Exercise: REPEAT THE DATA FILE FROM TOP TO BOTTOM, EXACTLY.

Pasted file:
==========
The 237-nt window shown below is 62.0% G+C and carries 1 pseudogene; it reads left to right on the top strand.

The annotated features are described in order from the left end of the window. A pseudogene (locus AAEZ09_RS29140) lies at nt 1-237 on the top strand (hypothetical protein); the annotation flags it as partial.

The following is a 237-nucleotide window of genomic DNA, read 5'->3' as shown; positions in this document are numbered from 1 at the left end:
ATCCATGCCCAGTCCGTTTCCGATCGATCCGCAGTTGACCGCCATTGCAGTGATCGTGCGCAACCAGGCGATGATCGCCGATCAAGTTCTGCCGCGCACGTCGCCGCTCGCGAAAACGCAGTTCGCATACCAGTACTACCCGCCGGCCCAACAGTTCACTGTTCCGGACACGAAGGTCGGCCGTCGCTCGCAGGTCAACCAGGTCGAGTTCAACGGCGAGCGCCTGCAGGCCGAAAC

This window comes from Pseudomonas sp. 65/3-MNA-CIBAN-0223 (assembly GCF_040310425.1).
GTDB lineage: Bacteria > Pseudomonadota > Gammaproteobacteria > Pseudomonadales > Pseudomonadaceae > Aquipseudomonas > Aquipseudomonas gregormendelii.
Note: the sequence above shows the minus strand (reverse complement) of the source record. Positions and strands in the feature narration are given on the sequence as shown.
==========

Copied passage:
The 237-nt window shown below is 62.0% G+C and carries 1 pseudogene; it reads left to right on the top strand.

The annotated features are described in order from the left end of the window. A pseudogene (locus AAEZ09_RS29140) lies at nt 1-237 on the top strand (hypothetical protein); the annotation flags it as partial.

The following is a 237-nucleotide window of genomic DNA, read 5'->3' as shown; positions in this document are numbered from 1 at the left end:
ATCCATGCCCAGTCCGTTTCCGATCGATCCGCAGTTGACCGCCATTGCAGTGATCGTGCGCAACCAGGCGATGATCGCCGATCAAGTTCTGCCGCGCACGTCGCCGCTCGCGAAAACGCAGTTCGCATACCAGTACTACCCGCCGGCCCAACAGTTCACTGTTCCGGACACGAAGGTCGGCCGTCGCTCGCAGGTCAACCAGGTCGAGTTCAACGGCGAGCGCCTGCAGGCCGAAAC

This window comes from Pseudomonas sp. 65/3-MNA-CIBAN-0223 (assembly GCF_040310425.1).
GTDB lineage: Bacteria > Pseudomonadota > Gammaproteobacteria > Pseudomonadales > Pseudomonadaceae > Aquipseudomonas > Aquipseudomonas gregormendelii.
Note: the sequence above shows the minus strand (reverse complement) of the source record. Positions and strands in the feature narration are given on the sequence as shown.